Anything that impacts my data is a big deal, so I clicked the Learn More link to understand what these changes are.
Understanding the Data Retention Change
Basically, Analytics is letting you decide how long it will retain your data before automatically deleting it. You have five choices:
- 14 months
- 26 months
- 38 months
- 50 months
- Do not automatically expire
The default setting is 26 months. That means, if you don’t change the setting, you will lose data after 26 months. To quote Google directly, “When data reaches the end of the retention period, it is deleted automatically on a monthly basis.” If you don’t change this setting BEFORE May 25, 2018, you’ll lose data more than 26 months old.
Which Reports Are Impacted?
In the link explaining the changes, you find this:
To clarify, standard aggregated reports are your preconfigured reports in the left side toolbar in Analytics under Audience, Acquisition, Behavior, and Conversions. You might be tempted to think that you’re reporting needs are safe because the reports you typically use aren’t being impacted. To know for sure, we have to look into the “non-standard” reports, also known as “ad-hoc” reports, which are impacted.
Analyics describes Ad-hoc reports in the following way:
“If you modify a default report in some way, for example, by applying a segment, filter or secondary dimension, or if you create a custom report with a combination of dimensions and metrics that don’t exist in a default report, you are generating an ad-hoc query of Analytics data.”
This is what started the red flags waving violently in my mind. I add secondary dimensions to my standard reports ALL THE TIME! Not just here and there, not just sometimes, always. I love them and they make or break how I personally use Analytics.
I use segments often. They are a helpful way to see a layer of your data.
I found three other reports that I use from time to time that are also ad-hoc reports:
Now, I don’t use these often, but they are all useful when I need them.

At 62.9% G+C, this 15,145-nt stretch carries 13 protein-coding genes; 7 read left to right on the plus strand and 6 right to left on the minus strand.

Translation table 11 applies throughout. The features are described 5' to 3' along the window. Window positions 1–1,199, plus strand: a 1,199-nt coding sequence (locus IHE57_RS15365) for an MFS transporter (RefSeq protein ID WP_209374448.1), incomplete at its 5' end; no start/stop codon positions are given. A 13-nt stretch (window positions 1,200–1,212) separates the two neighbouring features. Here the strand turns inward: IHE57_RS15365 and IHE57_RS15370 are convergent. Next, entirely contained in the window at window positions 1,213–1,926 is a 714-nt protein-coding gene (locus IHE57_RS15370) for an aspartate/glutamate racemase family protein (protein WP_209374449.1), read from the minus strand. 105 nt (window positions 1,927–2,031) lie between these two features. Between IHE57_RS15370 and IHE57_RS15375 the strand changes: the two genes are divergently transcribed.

Why the Data Retention Change is a Big Deal
If you do nothing before May 25, any data after 26 months will be purged and you will no longer be able to run any of the above reports, segments or secondary dimensions for data past 26 months. That means you could not do any long-term history analysis ever again. Once the data is purged, it’s gone forever. I look at all-time data from time to time. Maybe you don’t look back historically that far often, but why lose that data when you don’t have to?
How to Change the Data Retention Setting
Thankfully, this is an easy setting to change. Here are the steps.
- Select the Admin Gear section at the bottom of the left side toolbar.
- Select Data Retention under Tracking Info in the Property column
- Click the drop-down and select “Do not automatically expire”
- Decide if you want the “Reset on new activity” on or off. This setting impacts how retention data is captured for repeat users. If it is on, the Basically, if you leave this on, the retention period starts over with each new event from the user. If it is off, then data is not reset after each new event. It’s up to you how to set this, but I’m choosing to leave it “on” for now.
- Click Save.
Note: You must do this for each property separately in an Analytics account.
For example, one of my clients has three separate properties (sites) in their account, so I had to make the change in each one. When I switched from one property to another, I stayed in the Data Retention section of Analytics, so I was able to make the changes for all three in less than a minute.
For the short amount of time it takes you to make this change, I recommend you go do it immediately so you don’t forget.
While you’re at it, you might want to check out some other Google Analytics Settings to make sure they are properly set as well.
Disclaimer: I have to believe that the timing of these changes is linked to The General Data Protection Act which goes into effect on the same date, May 25th, 2018. You must decide how to make your Analytics account compliant. Here is a link to the most helpful article I’ve found surrounding the GDPA and Analytics.
We’d love to hear your thoughts on this change in the comments.